Nicolas Sarkozy in police custody over 'influence peddling' allegations


For the first time under France's Fifth Republic a former president has been held in custody for questioning. On Tuesday morning Nicolas Sarkozy was summoned to the offices of the fraud squad at Nanterre, west of Paris, where he was formally placed in police custody for questioning over claims that he benefited from what is known as 'influence peddling'. In particular the judges and police carrying out the investigation want to know if Sarkozy sought confidential information from a senior judge about the Bettencourt affair, in return for helping him get a top job in Monaco. The questioning of the former president, which comes a day after his lawyer, the judge at the centre of the 'influence peddling' claims and another judge were also held for questioning, is bound to place doubts over his expected return to French politics. If the investigating judges consider there is enough evidence, Sarkozy could be placed under formal investigation, one step short of formal charges.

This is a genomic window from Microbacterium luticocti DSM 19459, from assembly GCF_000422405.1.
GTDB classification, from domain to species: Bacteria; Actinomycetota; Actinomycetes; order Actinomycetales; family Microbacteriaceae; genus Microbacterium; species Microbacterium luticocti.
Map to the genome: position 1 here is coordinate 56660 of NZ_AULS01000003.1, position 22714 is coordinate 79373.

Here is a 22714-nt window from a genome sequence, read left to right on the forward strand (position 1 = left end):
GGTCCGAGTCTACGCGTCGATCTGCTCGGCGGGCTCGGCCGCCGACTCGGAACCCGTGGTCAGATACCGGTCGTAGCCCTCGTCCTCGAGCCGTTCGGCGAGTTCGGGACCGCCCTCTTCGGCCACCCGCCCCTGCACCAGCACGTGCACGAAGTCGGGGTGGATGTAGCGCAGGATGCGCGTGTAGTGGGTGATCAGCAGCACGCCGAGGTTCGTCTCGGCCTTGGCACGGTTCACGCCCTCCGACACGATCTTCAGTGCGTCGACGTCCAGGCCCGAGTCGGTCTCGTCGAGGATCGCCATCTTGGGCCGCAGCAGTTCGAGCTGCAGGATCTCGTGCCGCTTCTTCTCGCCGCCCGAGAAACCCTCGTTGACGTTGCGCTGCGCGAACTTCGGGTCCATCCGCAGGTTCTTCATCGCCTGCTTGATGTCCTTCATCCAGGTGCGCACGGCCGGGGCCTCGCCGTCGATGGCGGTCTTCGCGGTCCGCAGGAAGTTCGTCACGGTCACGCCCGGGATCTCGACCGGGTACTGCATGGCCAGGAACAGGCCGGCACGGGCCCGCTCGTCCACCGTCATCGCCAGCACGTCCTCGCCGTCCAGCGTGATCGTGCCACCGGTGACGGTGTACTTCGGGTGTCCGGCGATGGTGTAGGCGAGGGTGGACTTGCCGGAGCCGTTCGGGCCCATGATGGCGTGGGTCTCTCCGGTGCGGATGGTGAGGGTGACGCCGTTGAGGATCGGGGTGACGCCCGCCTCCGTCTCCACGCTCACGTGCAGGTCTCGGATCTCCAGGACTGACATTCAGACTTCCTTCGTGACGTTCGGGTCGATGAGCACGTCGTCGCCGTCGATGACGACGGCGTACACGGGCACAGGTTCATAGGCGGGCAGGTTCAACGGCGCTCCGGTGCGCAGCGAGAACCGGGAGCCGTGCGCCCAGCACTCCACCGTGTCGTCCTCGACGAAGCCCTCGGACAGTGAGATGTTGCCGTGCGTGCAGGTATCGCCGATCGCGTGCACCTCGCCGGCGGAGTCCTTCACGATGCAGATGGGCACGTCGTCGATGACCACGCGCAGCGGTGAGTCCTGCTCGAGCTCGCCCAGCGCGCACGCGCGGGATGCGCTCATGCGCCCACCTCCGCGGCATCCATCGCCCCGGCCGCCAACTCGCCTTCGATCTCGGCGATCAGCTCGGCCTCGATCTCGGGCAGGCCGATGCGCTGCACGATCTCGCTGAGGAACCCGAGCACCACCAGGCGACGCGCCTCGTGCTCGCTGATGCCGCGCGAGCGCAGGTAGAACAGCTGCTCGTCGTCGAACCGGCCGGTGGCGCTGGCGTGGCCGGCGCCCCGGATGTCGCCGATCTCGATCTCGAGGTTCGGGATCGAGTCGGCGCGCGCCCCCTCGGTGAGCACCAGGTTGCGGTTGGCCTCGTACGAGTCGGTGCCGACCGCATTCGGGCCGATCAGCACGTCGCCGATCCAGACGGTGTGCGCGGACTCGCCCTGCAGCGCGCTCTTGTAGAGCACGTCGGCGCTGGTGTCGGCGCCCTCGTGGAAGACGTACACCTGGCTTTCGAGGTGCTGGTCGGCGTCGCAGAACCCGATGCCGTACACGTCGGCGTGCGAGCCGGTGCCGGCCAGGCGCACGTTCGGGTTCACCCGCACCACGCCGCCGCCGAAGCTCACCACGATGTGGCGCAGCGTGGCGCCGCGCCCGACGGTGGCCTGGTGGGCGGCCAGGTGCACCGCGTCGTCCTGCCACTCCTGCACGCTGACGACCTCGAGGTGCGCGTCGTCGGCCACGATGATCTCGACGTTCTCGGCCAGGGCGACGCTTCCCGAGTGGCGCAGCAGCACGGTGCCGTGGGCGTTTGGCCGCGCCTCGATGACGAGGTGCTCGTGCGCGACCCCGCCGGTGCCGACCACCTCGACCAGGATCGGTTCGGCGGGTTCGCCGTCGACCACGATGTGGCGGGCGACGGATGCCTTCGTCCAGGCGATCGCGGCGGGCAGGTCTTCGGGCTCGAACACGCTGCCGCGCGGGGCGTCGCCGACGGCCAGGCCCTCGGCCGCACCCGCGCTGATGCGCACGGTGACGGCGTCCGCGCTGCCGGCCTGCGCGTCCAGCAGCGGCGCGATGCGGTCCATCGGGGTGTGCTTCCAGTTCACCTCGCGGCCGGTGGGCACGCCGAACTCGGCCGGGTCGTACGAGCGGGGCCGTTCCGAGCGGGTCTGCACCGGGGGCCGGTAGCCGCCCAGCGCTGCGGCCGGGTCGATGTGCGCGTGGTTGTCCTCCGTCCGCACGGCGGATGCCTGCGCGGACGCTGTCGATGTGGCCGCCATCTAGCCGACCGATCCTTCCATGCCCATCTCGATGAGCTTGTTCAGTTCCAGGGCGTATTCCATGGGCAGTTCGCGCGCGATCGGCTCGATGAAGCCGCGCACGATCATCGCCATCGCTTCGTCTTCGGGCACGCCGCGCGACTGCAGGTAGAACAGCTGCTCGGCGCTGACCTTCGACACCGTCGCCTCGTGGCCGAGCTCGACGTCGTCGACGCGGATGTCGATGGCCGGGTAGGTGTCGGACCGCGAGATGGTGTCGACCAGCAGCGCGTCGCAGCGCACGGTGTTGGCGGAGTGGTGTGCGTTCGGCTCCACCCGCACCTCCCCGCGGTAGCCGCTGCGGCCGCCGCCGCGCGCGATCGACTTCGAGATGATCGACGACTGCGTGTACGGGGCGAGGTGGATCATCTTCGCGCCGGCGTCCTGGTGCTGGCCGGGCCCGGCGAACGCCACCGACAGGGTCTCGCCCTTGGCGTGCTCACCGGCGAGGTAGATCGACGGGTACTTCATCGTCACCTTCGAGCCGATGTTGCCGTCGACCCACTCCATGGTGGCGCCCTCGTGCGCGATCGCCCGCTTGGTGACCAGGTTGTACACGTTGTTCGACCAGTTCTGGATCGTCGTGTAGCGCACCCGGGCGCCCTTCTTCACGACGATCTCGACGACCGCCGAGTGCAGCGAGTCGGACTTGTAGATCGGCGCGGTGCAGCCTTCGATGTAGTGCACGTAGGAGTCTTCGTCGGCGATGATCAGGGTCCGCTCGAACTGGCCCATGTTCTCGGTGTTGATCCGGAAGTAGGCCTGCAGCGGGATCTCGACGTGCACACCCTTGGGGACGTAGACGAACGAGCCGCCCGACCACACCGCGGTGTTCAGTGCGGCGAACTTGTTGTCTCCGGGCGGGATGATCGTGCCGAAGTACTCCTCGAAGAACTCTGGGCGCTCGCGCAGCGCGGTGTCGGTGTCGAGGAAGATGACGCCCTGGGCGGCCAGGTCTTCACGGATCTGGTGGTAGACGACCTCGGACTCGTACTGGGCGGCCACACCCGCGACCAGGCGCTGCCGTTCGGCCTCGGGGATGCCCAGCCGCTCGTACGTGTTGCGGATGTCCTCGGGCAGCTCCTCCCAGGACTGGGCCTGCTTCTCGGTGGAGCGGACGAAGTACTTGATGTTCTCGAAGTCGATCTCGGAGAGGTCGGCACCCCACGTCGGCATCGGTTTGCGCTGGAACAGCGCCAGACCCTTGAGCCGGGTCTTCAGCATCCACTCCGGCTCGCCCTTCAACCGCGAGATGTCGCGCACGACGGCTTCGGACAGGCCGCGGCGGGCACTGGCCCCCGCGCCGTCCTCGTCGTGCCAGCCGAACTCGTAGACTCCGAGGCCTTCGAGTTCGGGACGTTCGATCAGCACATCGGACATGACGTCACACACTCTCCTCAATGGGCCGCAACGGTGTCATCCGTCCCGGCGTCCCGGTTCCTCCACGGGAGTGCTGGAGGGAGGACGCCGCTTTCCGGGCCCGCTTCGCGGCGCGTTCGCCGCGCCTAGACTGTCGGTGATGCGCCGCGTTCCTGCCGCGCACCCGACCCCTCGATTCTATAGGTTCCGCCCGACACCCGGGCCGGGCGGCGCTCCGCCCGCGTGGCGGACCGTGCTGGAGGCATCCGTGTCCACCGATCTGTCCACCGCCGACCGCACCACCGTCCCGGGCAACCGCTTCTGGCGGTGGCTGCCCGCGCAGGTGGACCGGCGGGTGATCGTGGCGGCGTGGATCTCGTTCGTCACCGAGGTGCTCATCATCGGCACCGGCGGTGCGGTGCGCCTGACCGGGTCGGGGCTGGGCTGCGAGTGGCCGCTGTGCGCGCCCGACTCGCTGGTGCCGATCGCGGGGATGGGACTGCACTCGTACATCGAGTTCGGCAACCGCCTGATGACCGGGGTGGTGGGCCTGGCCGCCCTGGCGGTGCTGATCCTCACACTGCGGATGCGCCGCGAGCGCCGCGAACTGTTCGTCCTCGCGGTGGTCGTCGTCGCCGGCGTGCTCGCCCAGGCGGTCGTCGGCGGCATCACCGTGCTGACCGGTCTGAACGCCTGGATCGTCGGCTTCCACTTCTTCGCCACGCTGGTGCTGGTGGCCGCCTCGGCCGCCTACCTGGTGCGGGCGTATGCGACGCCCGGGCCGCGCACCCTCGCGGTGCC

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Former president Nicolas Sarkozy was on Tuesday being held in police custody near Paris as part of a judge-led investigation into allegations of ‘influence peddling’ and ‘violation of the secrecy of an investigation’. It is the first time in the history of France's Fifth Republic that a former head of state has been questioned in police custody – the French term is 'garde à vue'. Sarkozy has been interviewed before, in the course of the Bettencourt affair, but on that occasion he was interviewed simply as a witness because the facts of the case occurred while he was head of state and he benefitted from immunity, though he was later placed under formal investigation before the case against him was dropped. In the current probe the alleged 'influence peddling' took place after he left office.